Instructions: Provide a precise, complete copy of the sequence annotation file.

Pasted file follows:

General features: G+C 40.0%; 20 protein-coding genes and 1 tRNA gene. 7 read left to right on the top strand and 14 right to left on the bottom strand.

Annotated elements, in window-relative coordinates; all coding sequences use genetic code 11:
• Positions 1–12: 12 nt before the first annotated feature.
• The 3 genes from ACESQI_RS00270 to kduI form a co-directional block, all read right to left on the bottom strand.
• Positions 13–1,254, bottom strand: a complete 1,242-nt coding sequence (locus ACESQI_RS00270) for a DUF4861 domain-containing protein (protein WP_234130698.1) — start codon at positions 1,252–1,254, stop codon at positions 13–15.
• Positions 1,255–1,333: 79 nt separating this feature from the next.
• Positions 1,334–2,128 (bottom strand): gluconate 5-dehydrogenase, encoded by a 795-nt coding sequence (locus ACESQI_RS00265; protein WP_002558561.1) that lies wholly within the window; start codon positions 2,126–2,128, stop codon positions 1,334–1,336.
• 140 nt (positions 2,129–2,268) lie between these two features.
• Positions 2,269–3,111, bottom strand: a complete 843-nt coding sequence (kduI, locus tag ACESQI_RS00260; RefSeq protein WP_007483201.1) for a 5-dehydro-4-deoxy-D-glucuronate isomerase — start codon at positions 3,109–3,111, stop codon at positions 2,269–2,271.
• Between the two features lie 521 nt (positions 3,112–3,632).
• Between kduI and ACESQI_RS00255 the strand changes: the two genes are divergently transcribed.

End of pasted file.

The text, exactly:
General features: G+C 40.0%; 20 protein-coding genes and 1 tRNA gene. 7 read left to right on the top strand and 14 right to left on the bottom strand.

Annotated elements, in window-relative coordinates; all coding sequences use genetic code 11:
• Positions 1–12: 12 nt before the first annotated feature.
• The 3 genes from ACESQI_RS00270 to kduI form a co-directional block, all read right to left on the bottom strand.
• Positions 13–1,254, bottom strand: a complete 1,242-nt coding sequence (locus ACESQI_RS00270) for a DUF4861 domain-containing protein (protein WP_234130698.1) — start codon at positions 1,252–1,254, stop codon at positions 13–15.
• Positions 1,255–1,333: 79 nt separating this feature from the next.
• Positions 1,334–2,128 (bottom strand): gluconate 5-dehydrogenase, encoded by a 795-nt coding sequence (locus ACESQI_RS00265; protein WP_002558561.1) that lies wholly within the window; start codon positions 2,126–2,128, stop codon positions 1,334–1,336.
• 140 nt (positions 2,129–2,268) lie between these two features.
• Positions 2,269–3,111, bottom strand: a complete 843-nt coding sequence (kduI, locus tag ACESQI_RS00260; RefSeq protein WP_007483201.1) for a 5-dehydro-4-deoxy-D-glucuronate isomerase — start codon at positions 3,109–3,111, stop codon at positions 2,269–2,271.
• Between the two features lie 521 nt (positions 3,112–3,632).
• Between kduI and ACESQI_RS00255 the strand changes: the two genes are divergently transcribed.